Rock/Creek Shifts Focus to Brick-and-Mortar Expansion
SportsOneSource Media Posted: 12/4/2015 Rock/Creek announced that it will part ways with its e-commerce guru after 12 years, punctuating a steady and intentional decline in the retailer’s online marketing budget prompted in large part by a surge in online discounting by some outdoor brands.
The news is significant because Rock/Creek is considered among the savviest e-commerce marketers in the independent outdoor specialty channel and because Marketing Director Mark McKnight was among a trio of long-time Rock/Creek employees slated to buy the retailer over the next decade.
But on Dec. 1, Rock/Creek and McKnight jointly announced that McKnight will leave the company at year’s end to join RootsRated, a content marketing venture he co-founded in 2012 and where he will continue to play a role retooling Rock/Creek’s e-commerce strategy as it puts more emphasis on its brick-and-mortar expansion.
Rock/Creek principal Dawson Wheeler, 56, and partner Marvin Webb, 57, plan to sell the company to long-time employees Chad Wykle and Jonathan Scott remains intact.
A timely funding round
McKnight’s decision to move on was triggered in early November when RootsRated closed on a $2.5 million Series A funding round that gives it the wherewithal to hire him full-time. Given that Rock/Creek has dramatically reduced its online presence in the last year as part of a shift toward brick-and-mortar expansion, the funding round was timely for both McKnight and Rock/Creek.
“With Mark’s support, we will use RootsRated as an agency and we will be able to reduce costs internally,” explained Wheeler, who sits on RootsRated board of directors. “We will get better strategy and better content quicker and at lower cost to us.”
Rock/Creek’s online sales will come in at about 20 percent of total sales this year, down from 45 percent two years ago, when the company shut down its store on Amazon after determining it was not making enough profits. After margins at its other online channels continued to deteriorate in 2014, it slashed its online marketing spending by about 75 percent.
“In the last 36 months, and particularly the last 18 months, we’ve seen a promotional cadence from some manufacturers and vendors that has gone past encroaching on our business to really taking our business away,” Dawson said. “To compete at that promotional level is not possible for Rock/Creek and – honestly – I don’t think it’s viable for anyone long-term. We don’t want to be in the promotional space. We don’t want to be in the transactional business. We want to be in the building-customer-relationships business with a full-price omni-channel model.”
A shift toward brick-and-mortar expansion
This year, Rock/Creek upgraded its e-commerce site to optimize it for smartphones, which now drive about 40 percent of traffic on shopping search engines. Going forward it will shift more of its online marketing dollars to RootsRated.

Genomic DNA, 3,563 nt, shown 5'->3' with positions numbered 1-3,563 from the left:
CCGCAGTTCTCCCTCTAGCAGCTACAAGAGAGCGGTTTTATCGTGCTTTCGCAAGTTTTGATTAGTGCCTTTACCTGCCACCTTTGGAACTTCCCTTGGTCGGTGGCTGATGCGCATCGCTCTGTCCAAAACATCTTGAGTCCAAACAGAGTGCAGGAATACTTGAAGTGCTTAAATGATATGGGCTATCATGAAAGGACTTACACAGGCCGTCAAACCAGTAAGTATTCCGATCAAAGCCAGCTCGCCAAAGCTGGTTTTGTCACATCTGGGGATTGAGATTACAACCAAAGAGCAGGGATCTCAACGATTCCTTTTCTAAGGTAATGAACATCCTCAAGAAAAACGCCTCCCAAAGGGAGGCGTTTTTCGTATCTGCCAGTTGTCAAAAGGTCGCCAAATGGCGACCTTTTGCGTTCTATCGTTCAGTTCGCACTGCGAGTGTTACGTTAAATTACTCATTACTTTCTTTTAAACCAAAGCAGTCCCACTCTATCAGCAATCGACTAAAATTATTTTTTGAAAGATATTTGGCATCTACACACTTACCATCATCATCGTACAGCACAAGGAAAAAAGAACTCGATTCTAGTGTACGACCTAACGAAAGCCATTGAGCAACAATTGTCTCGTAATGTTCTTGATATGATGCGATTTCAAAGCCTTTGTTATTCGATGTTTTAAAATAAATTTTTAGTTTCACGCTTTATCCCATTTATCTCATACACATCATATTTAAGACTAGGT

“We will continue to spend money to drive traffic to the web, but the majority of the focus will be on supporting markets within 100 to 200 miles of our stores,” said Dawson. ”From a storefront point of view, we will manage RockCreek.com like any other storefront, which is to say it has to pay for itself and be sustainable.”
Rock/Creek plans to open an 8,000-square-foot store in Nashville next year that will mark its seventh brick-and-mortar location and its first store outside the Chattanooga market. It opened is sixth store this fall in Cleveland, TN, 34 miles northeast of Chattanooga.
McKnight co-founded RootsRated with its current CEO Flynn Glover and encouragement from Wheeler and other retail members of the Grassroots Outdoor Association eager to reach people online.
Initially, RootsRated focused on using content created by local retailers on the best local outdoor destinations and adventures in their markets to enhance their ranking in local search engines. Today it provides sponsored content written by professional writers and subscription-based content licensing to major brand partners in the outdoor, travel, and healthcare industries, including Marmot, Merrell, Outdoor Research, Utah Office of Tourism, BlueCross BlueShield of Alabama.
Wheeler is hopeful outdoor brands that have adopted a more promotional online model will see the error of their ways and move back toward a full-price model. But he’s not willing to bet his business on it.
“There are full-price direct-to-consumer vendors out there like The North Face, Patagonia and Marmot,” Dawson said. “That’s not going to go away. What I’m talking about is vendors that have developed a promotional model. We think those vendors are going to look up in two years and begin questioning that model. “The people winning the game are Amazon, Google and the contractors they are hiring to run their platforms. Their acquisition costs are huge and their conversion rates are way under 1 percent and they are undermining their full-price dealers.”